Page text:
A third of sector victims of cyber crime did not report it externally, report says

Preventing Charity Cybercrime, published by the Charity Commission, says only 29 per cent of respondents to a survey had reported a cyber crime to the police, a quarter to their bank and 13 per cent to the regulator

The report
The report

A third of charities that were victims of cyber crime did not report it to anyone outside the charity, including the police, their bank or the Charity Commission, according to a report published today by the regulator.

The report, Preventing Charity Cybercrime, says only 29 per cent of respondents to a cyber crime survey reported crimes to the police, a quarter to their bank and 13 per cent to the Charity Commission.

Thirty-two per cent did not report the cyber crime to anyone outside the charity, the report found.

The findings are based on responses from about 3,300 charities to a survey on cyber crime sent out by the Charity Commission and the Fraud Advisory Panel.

The report says that 84 per cent of respondents said they would report cyber crime to the board.

More than two-thirds of charities that had been victims of cyber crime made changes to their IT, training or websites as a result, the report says.

The report adds that a third of charities did not know what types of cyber crime they were most vulnerable to.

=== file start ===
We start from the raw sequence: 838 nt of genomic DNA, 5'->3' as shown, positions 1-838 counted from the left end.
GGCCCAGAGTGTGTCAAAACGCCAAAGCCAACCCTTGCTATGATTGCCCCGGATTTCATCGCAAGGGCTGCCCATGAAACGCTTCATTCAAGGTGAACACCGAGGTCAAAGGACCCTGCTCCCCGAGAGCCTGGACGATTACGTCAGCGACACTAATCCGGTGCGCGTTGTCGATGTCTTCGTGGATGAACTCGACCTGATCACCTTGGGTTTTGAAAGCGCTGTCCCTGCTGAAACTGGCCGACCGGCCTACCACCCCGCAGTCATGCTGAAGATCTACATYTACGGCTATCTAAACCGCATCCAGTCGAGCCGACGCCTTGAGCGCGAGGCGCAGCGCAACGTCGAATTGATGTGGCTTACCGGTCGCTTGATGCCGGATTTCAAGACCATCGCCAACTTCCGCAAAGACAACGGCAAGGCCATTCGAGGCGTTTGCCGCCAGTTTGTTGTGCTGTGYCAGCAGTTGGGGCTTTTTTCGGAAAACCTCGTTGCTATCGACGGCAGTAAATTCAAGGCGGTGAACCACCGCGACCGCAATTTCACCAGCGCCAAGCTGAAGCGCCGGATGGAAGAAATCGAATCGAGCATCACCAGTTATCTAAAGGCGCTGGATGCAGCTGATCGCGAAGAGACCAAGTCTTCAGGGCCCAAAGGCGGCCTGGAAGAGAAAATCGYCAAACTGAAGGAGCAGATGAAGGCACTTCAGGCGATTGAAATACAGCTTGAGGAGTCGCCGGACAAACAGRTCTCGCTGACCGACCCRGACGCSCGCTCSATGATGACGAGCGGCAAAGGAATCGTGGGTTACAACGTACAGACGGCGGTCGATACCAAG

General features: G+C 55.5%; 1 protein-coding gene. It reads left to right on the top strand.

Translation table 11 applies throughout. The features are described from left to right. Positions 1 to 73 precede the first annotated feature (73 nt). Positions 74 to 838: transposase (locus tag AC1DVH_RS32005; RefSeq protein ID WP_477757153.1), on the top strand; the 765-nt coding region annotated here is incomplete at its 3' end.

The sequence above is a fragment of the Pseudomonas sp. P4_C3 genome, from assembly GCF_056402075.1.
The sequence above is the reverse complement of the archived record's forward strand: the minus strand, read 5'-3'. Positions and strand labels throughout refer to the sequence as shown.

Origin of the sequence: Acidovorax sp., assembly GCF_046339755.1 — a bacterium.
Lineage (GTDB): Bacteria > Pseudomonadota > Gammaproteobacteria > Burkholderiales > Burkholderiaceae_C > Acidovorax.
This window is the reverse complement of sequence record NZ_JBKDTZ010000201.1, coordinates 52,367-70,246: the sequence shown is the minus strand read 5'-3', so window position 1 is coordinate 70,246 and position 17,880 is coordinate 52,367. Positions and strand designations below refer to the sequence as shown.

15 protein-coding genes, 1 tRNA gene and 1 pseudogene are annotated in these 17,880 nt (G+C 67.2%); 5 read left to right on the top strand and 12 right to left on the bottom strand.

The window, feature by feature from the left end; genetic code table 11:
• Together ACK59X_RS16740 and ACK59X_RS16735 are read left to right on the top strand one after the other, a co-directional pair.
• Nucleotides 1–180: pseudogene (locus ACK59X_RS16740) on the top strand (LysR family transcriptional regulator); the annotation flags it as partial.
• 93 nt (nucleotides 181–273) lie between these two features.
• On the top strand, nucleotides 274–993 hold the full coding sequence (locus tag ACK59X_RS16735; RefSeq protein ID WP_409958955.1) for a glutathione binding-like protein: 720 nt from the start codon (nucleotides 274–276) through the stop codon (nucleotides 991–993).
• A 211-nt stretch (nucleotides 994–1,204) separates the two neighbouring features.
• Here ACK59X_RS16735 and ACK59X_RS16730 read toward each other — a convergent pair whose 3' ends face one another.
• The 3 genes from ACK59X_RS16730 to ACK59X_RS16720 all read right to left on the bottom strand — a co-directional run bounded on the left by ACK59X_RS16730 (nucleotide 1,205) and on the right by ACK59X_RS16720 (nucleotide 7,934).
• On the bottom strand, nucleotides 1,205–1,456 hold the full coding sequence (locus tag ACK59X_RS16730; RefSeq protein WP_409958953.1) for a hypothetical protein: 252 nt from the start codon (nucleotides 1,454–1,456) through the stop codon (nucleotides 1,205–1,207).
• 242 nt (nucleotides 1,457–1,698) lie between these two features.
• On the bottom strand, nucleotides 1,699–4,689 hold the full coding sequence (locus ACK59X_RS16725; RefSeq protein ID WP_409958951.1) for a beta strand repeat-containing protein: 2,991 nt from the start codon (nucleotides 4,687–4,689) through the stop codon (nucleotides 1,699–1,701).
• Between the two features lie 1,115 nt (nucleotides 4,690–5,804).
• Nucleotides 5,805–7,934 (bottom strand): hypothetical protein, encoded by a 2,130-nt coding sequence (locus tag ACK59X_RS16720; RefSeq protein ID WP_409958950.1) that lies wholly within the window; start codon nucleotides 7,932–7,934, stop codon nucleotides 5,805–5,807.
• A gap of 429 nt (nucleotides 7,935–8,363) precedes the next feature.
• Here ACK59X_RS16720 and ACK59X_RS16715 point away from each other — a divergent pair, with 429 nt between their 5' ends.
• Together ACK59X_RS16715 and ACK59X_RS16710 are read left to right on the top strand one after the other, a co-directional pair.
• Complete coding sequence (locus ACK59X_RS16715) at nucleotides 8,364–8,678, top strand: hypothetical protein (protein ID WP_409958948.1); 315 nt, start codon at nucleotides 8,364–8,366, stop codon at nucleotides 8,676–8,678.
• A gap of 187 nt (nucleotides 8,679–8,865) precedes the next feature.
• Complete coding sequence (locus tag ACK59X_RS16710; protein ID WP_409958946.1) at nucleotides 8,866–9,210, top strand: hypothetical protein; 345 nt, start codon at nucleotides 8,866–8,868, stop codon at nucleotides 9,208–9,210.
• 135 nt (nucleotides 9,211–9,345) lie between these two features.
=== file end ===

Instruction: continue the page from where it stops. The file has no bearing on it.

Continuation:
Half of respondents said the board had overall responsibility for cyber security, and 15 per cent said no one at the charity did, with the rest nominating individual trustees, the chief executive, or IT or finance directors.

Researchers found that 58 per cent of charities thought cyber crime was a major risk to the charity sector, with 22 per cent believing charities were more at risk than other organisations.

They found that 3 per cent of charities had been victim to a successful cyber attack in the previous two years, but the report says that it is likely that many other attacks had gone undetected.

Phishing and malicious emails accounted for more than half of all cyber crimes, according to the report, followed by hacking and extortion, which made up almost a third of attacks.

"Large charities are more likely than smaller charities to be the victim of a cyber crime, with phishing/malicious emails the most common method of attack," the report says.

"The high volume of such attacks means that virtually any organisation can fall victim. Smaller charities remain a target."

The report says that charities should take steps to acknowledge the threat of cyber crime, clarify where responsibility for dealing with the issue lies and raise awareness internally of the threat.

It also suggests reporting successful cyber crimes to the board and external regulators, and adopting a proactive approach to preventing cyber crime.

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